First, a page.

The ship of theseus: Aesthetics of alienation


Aesthetics of alienation


Recently when the film Ship of Theseus drew full house, the philosophical root of the question behind its story somehow did not get discussed enough in society. Anand Gandhi has dared to ask some very fundamental issues about life, its transitivity, its mutation through organ transplants and then where does the original identity reside, in the part, or the donor or the receiver.

Apart from outstanding photography and beautiful sketching of situations which have no easy answer, it also had a small glimpse of a TV channel on innovations. Now, why there is not a TV channel which draws upon a huge reservoir of creativity and innovation is a difficult question to answer. It is as strange as asking why public broadcaster, AIR and Doordarshan don’t have even on hour of time a week on showing some or the other aspects of creativity and innovation to excite the minds of masses. But that could be said about every newspaper as well, why don’t they have a six column inches every day for a creative innovation or an idea. But let me get away from this vain attempt to argue that making communities responsible through exposure to creativity and innovation must be a larger purpose of every social media. Sometimes acts of omission are as important as acts of commission.

The film brings this out sharply when it wonders whether getting a new lease of life is so important as to get an organ by hook or crook. What is the ethics of taking something away from someone without due discourse on the consequences of that action for say donor ofthe organ and of course receiver as well. This is not a new dilemma. But exercising power over someone who is helpless and is vulnerable is not really an act of great valour.

Let me take another example. Let us say that a hospital has several people living around its wall. Some are sick and some are well. Some have tea shops, some sell trinkets and some have made a small a temple. The ones who have made a temple enjoy patronage of influential people and thus they are not removed but others are, while cleaning up the place. The sick person on pavement does not get treated inside the hospital though he is just a few feet away. For him, the hospital is miles away. But for those who are hundred of miles away, it is just round the corner, because they can afford to get there easily. The Film raises questions about the paradoxes of life, every day conversation about various choices and exposes hypocrisy underlying intellectual pretentions of the middle class. Anand brings together all those who got organ transplant from the same person together in the last shot and leaves the rest unsaid. All of us receive a lot from society and every day. We are under huge obligations actually, if we try to develop a balance sheet of what we got and what we give, if at all.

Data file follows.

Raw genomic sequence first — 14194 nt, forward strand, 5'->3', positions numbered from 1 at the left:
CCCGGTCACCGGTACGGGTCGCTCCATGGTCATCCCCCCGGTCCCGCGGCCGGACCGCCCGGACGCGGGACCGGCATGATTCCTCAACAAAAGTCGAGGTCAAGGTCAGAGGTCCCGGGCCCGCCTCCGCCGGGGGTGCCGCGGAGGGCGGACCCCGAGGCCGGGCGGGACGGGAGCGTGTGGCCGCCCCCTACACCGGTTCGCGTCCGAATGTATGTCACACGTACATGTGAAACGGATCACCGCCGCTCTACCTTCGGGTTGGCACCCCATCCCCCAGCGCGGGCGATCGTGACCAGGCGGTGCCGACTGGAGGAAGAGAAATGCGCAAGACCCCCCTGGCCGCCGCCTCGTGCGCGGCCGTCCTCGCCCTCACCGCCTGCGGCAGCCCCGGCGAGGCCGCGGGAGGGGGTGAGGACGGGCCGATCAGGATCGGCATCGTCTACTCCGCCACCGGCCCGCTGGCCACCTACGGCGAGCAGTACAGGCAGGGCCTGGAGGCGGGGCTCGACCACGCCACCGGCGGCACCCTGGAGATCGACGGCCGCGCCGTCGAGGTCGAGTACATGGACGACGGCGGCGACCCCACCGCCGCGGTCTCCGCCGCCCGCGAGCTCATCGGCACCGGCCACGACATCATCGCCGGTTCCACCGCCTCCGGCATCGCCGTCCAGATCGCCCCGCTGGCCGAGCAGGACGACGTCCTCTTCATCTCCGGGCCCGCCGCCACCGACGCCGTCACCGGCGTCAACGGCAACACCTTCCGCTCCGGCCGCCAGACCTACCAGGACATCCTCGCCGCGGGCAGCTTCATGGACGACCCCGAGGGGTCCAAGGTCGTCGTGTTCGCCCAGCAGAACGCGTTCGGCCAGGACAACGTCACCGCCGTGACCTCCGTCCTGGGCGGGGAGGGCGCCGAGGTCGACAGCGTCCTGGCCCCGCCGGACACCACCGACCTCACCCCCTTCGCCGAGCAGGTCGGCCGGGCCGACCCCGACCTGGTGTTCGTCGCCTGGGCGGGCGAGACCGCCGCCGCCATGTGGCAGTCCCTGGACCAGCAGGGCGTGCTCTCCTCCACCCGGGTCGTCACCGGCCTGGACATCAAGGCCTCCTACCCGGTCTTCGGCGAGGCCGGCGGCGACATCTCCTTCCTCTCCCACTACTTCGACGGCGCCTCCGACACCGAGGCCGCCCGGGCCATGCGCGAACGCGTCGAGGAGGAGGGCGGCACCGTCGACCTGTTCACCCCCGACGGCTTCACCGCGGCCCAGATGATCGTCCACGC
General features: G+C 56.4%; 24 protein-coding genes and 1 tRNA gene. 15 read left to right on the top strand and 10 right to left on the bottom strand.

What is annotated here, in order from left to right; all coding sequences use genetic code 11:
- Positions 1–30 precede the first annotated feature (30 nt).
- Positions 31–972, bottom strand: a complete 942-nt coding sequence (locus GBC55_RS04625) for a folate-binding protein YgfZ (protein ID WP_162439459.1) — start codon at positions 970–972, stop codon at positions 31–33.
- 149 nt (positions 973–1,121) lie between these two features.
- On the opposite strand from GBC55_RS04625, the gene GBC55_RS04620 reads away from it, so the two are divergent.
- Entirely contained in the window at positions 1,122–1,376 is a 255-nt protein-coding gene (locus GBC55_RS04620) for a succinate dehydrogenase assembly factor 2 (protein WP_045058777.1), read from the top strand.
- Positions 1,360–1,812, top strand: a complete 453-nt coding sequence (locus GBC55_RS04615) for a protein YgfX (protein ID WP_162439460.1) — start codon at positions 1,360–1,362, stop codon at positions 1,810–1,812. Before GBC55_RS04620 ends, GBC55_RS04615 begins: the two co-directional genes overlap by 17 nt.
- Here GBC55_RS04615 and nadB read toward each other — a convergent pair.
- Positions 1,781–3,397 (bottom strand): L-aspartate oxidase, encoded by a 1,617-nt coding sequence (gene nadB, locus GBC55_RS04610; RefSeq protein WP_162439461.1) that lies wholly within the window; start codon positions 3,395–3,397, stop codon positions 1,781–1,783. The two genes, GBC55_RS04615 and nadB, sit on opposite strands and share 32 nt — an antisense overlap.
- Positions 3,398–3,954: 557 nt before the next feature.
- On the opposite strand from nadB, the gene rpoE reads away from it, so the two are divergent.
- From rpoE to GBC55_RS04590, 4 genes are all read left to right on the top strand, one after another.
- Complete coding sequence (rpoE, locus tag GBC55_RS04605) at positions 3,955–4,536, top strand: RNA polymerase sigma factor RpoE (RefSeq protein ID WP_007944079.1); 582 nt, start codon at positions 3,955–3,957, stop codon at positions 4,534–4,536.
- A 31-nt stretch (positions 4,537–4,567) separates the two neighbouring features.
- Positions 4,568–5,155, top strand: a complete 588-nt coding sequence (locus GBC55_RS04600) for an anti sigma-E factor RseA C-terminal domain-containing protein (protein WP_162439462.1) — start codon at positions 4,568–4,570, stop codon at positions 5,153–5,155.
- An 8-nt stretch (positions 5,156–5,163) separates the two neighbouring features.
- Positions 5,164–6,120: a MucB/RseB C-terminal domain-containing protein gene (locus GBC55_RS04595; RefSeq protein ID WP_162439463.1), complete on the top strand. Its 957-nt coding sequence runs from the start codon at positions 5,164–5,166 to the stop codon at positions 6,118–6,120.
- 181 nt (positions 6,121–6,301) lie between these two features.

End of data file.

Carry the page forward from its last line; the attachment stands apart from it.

And yet when time comes to take decisions, we start stinting and become oblivious of all the unredeemed IOUs. If a pavement dweller gets soaked in rain because the tarpaulin under which he takes refuse gets punctured because of strong winds, we are obviously not responsible. But if we join the winds and make the task of stitching or repairing the tarpaulin more difficult, then perhaps we assume some responsibility for the way winds blow but also the way people cope or do not cope with it.

The film,  ‘ the ship of theseus’  wonders whether we ever pause in our busy life to even contemplate on these existential questions. Sartre and Camu may not have been able to resolve the dilemma about whether we really have a choice or not. But to me it seems that we all have a choice, to be more humane, to be a bit more concerned, to carry  the burden of our authority and power a little lightly on our shoulders, to be a bit more concerned about the rights and lack of these of those who depend upon us. But also those on whom we depended for various mercies when we were in need.



Visiting Faculty, IIM Ahmedabad & IIT Bombay and an independent thinker, activist for the cause of creative communities and individuals at grassroots, tech institutions and any other walk of life committed to make this world a more creative, compassionate and collaborative place

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